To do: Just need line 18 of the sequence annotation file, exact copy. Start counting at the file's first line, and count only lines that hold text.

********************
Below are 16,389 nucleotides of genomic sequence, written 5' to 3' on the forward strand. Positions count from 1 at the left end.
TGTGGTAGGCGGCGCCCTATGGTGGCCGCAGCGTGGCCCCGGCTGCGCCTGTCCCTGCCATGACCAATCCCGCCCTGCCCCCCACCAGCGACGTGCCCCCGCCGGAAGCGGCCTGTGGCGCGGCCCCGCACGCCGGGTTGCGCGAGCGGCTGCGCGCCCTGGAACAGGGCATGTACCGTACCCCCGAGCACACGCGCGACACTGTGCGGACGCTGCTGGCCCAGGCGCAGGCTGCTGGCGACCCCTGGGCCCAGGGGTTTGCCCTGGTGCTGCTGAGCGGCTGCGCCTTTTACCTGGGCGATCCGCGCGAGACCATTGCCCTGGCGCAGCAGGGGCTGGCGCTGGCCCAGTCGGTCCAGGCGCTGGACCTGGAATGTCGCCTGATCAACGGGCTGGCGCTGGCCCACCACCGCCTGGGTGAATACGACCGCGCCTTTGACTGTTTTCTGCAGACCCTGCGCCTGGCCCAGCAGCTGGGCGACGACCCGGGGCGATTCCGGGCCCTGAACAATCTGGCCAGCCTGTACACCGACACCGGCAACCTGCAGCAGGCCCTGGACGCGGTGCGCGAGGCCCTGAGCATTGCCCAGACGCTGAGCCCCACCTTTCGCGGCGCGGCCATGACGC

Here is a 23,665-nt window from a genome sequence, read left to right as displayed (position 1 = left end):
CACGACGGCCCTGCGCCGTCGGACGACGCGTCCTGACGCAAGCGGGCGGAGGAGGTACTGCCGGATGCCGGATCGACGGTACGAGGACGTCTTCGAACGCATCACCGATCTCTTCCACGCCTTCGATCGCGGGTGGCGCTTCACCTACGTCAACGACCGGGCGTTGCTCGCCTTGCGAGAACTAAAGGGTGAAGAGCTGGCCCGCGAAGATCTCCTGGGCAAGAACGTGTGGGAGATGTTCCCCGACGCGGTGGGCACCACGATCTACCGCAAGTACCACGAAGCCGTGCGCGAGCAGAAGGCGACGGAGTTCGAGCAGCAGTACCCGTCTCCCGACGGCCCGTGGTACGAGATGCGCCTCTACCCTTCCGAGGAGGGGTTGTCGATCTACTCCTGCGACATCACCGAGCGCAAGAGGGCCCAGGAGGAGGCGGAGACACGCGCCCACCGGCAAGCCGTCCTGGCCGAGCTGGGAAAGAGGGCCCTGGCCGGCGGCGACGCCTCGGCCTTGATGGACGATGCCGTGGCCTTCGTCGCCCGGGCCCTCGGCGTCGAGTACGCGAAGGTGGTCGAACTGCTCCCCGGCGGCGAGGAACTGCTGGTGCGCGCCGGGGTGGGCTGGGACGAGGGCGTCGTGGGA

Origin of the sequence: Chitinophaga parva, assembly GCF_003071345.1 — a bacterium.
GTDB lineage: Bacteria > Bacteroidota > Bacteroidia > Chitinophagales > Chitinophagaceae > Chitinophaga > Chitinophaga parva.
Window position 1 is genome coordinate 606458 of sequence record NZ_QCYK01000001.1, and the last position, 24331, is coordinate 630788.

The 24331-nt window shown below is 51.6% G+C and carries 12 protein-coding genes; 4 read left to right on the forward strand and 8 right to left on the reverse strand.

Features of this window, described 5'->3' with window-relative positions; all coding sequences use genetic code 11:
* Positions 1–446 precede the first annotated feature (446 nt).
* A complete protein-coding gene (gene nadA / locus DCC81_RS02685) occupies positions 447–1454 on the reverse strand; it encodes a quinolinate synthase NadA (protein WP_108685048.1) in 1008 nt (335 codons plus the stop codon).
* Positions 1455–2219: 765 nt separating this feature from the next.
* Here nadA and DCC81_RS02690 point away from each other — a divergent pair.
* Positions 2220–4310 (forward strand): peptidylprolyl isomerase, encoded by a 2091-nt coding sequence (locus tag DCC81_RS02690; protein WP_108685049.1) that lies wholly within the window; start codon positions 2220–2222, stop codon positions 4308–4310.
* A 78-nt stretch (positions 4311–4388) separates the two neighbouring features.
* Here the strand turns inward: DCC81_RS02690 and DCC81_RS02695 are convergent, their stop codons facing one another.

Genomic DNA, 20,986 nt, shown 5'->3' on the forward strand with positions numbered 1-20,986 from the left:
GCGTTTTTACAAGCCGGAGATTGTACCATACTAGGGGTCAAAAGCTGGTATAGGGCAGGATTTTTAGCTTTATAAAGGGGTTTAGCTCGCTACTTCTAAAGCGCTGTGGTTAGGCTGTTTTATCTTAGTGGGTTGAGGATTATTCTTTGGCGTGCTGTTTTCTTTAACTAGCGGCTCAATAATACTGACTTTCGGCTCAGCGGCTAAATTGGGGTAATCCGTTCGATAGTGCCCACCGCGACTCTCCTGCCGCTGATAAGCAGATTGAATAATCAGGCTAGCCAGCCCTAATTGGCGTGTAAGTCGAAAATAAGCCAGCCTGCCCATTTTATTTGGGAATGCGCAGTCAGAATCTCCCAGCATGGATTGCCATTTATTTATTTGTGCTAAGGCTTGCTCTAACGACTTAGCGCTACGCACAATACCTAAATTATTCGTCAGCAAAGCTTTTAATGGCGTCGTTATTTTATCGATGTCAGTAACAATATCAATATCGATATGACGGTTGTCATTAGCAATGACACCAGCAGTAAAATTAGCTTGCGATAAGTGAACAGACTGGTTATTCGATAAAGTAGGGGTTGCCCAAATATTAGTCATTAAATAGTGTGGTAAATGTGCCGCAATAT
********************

GCGTTTTTACAAGCCGGAGATTGTACCATACTAGGGGTCAAAAGCTGGTATAGGGCAGGATTTTTAGCTTTATAAAGGGGTTTAGCTCGCTACTTCTAAAGCGCTGTGGTTAGGCTGTTTTATCTTAGTGGGTTGAGGATTATTCTTTGGCGTGCTGTTTTCTTTAACTAGCGGCTCAATAATACTGACTTTCGGCTCAGCGGCTAAATTGGGGTAATCCGTTCGATAGTGCCCACCGCGACTCTCCTGCCGCTGATAAGCAGATTGAATAATCAGGCTAGCCAGCCCTAATTGGCGTGTAAGTCGAAAATAAGCCAGCCTGCCCATTTTATTTGGGAATGCGCAGTCAGAATCTCCCAGCATGGATTGCCATTTATTTATTTGTGCTAAGGCTTGCTCTAACGACTTAGCGCTACGCACAATACCTAAATTATTCGTCAGCAAAGCTTTTAATGGCGTCGTTATTTTATCGATGTCAGTAACAATATCAATATCGATATGACGGTTGTCATTAGCAATGACACCAGCAGTAAAATTAGCTTGCGATAAGTGAACAGACTGGTTATTCGATAAAGTAGGGGTTGCCCAAATATTAGTCATTAAATAGTGTGGTAAATGTGCCGCAATAT